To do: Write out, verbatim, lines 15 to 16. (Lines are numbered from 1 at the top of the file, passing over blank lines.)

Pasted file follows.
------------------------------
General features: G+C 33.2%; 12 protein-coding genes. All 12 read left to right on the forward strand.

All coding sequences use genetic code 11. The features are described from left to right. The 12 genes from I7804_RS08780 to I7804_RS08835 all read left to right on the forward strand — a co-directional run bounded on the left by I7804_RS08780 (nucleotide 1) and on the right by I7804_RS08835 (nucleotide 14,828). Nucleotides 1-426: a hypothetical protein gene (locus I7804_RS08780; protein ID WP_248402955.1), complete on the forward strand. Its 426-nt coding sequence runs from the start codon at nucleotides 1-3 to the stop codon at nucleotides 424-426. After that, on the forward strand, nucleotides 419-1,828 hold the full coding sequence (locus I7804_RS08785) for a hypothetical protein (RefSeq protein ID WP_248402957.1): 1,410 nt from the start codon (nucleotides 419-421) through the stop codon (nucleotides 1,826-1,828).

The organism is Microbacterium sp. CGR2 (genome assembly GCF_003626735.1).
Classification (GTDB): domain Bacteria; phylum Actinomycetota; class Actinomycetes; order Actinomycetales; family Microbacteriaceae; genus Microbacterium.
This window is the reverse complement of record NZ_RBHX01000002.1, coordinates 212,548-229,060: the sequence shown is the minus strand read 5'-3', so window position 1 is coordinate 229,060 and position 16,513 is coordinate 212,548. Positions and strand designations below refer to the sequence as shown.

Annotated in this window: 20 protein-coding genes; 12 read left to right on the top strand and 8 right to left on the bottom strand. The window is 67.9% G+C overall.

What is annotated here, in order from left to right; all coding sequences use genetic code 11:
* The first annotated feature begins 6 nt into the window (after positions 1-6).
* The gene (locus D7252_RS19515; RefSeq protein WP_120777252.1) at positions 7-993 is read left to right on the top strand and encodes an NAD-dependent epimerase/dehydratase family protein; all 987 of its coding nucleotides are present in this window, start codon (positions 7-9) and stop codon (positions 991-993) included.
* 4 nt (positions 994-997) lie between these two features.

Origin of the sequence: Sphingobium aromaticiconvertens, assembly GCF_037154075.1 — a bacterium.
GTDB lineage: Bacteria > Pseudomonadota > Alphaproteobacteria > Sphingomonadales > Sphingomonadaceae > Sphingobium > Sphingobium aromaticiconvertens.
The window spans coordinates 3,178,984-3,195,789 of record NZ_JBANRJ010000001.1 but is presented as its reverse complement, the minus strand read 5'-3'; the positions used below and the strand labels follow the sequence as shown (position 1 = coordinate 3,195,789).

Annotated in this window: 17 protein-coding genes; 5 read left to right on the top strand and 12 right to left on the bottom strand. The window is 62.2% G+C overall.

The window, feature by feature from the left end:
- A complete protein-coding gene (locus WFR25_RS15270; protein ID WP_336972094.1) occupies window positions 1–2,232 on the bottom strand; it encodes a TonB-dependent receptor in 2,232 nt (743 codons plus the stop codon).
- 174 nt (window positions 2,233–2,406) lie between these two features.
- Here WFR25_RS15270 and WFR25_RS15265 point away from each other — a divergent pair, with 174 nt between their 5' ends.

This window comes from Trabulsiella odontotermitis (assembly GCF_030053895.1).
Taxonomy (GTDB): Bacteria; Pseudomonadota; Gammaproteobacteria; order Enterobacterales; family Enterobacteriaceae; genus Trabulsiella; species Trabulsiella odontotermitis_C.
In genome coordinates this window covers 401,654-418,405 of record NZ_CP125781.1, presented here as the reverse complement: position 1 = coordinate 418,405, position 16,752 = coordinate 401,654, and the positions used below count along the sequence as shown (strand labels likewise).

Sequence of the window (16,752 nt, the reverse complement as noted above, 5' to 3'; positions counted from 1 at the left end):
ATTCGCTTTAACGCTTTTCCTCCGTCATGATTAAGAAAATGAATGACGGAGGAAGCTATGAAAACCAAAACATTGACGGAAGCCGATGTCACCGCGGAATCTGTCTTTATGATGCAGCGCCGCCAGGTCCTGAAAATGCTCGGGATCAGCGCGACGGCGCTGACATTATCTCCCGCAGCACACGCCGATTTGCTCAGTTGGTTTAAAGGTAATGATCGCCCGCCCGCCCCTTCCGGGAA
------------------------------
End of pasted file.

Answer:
The window, feature by feature from the left end:
- A complete protein-coding gene (locus WFR25_RS15270; protein ID WP_336972094.1) occupies window positions 1–2,232 on the bottom strand; it encodes a TonB-dependent receptor in 2,232 nt (743 codons plus the stop codon).